As reported by Della Pearlman
The Low Carbon Building Programme (LCBP) is divided into 2 phases:
- LCBP-1 is for householder, (providing grants of up to £2500) and
- LCBP-2 is for Schools, Churches, community and other not-for-prfit organizations, providing grants of up to 50% to a maximum of £200,000.
An extra £45 million was announced in the budget of 2009, with LCBP-2 receiving an additional £35 million of funding. There will be a £9 million pot for solar PV but other technologies have no limits applied to them. Applications are being accepted until the end of March 2010 for electrical and heat microgeneration, and until March 2011 for thermal energy.
Crossway by Richard Hawkes Architects. Photography by Robert Pike
In April 2010, Feed In Tariffs (FITs) will be introduced, where you generate your own electricity from the following small-scale low-carbon electricity technologies including:
- Solar photovoltaics (PV);
- Anaerobic digestion;
- Biomass and biomass combined heat and power (CHP)
- Non-renewable micro-CHP.
Under this programme all owners of small-scale low-carbon electricity technologies up to 50kW will be eligible for cash payments for each kilowatt hour (kWh – or “units”) generated and fed back into the grid. More on Feed in Tariffs
In March 2011, the Renewable Heat Incentive (RHI), is due to be introduced. RHI will provide financial assistance to generators of renewable heat, and producers of renewable biogas and biomethane. Details of the scheme have not yet been finalised. However, the following will be key features:
- It is expected that the incentive will apply to generation of renewable heat at all scales, whether it is in households, communities or at industrial scale.
- The incentive should also cover a wide range of technologies including biomass, solar hot water, air- and ground-source heat pumps, biomass CHP, biogas produced from anaerobic digestion, and biomethane injected into the gas grid.
- The incentive payments will be funded by a levy on suppliers of fossil fuels for heat, e.g. licensed gas suppliers, and suppliers of coal, heating oil and LPG.
Please note that:
- If you are a recipient of a householder grant, you are still eligible for RHI or FITs.
- If you receive a LCBP-2 Grant, and then apply for the FITs or RHI, then you may well have to repay the LCBP-2 Grant.
Pay as You Save (PAYS)
The Government intends to introduce the PAYS system, which will loan householders the funds to finance the up-front costs of retrofitting renewable energy systems, in a system of loans and grants, where the savings in energy costs are less than the cost of the repayments. The government is running a pilot scheme to see how this will work in practice.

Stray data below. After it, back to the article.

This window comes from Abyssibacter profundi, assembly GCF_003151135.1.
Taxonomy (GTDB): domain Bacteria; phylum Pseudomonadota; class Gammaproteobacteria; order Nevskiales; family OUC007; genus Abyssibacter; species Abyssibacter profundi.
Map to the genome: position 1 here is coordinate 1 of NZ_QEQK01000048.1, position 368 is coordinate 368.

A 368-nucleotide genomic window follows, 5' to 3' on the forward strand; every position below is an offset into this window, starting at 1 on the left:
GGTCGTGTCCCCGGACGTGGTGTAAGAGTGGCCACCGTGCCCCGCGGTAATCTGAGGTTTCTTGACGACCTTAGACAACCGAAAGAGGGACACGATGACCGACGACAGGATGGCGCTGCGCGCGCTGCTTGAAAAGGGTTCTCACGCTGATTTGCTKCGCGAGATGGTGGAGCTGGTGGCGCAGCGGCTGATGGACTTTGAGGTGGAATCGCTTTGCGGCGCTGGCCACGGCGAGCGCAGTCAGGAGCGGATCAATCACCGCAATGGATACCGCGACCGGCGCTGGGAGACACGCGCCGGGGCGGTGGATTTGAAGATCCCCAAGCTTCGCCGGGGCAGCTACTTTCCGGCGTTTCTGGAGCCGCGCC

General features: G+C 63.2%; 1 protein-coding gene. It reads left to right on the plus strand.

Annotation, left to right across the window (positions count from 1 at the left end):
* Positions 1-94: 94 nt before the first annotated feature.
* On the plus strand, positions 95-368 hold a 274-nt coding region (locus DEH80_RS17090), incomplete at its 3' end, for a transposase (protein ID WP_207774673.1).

APPLYING FOR STAGE 2 LCBP GRANTS (until March 2010 or March 2011)
These are allocated on a first come, first served, principle, and are available for public sector and not-for profit organizations. They include heat pumps, solar thermal, PV, wood-fuel boilers, pellet stores, wind turbines, etc.
You can apply for 50% of eligible costs, up to £200,000 per site, but the grant does not cover VAT, heating systems, maintenance, retrospective schemes, consultants fees etc. It is only for capital and installation costs, and only new and partly underway schemes can be included.
The Application Process is preferably online, with confirmation of receipt within 2-5 working days, and a decision within 20 working days. For applications over £100,000 and/or 45kW thermal, it takes 30-40 days. You need to fill in the application forms exactly as they appear, ( – they admit they will reject any that omit information requested, although you can submit again, if refused), forwarding quotes from a minium of 2 installers, proof of not-for-profit status, and the grant offer is valid for 12 months, by which time the installation must be complete. It then can not be changed within 5 years.
Applications for Biomass boilers, air and water sourced heat pumps, hydro and wind turbines can be processed now. If you are have or are planning to apply for Photovoltaic, Ground Source Heat Pump and Solar Thermal projects, these will be put on a waiting list.
Applications are being accepted until the end of March 2010 for electrical and heat microgeneration, and until March 2011 for thermal energy.
The programme also encourages you to apply for Match Funding from:
- The Community Sustainable Energy Programme – which is for community projects, and excludes NHS, Learnings and Skills Council, profit making organisations. This is a more competitive process than the LCBP-2.. http://www.communitysustainable.org.uk/
- Project Development Grant – Grants are available for studies investigating the feasibility of installing any combination of microgeneration technologies. The maximum grant available is £5,000 or 75% of the study cost – whichever is lower. http://www.communitysustainable.org.uk/page.jsp?id=2
- There may also be local sources of match funding.
Leave a Reply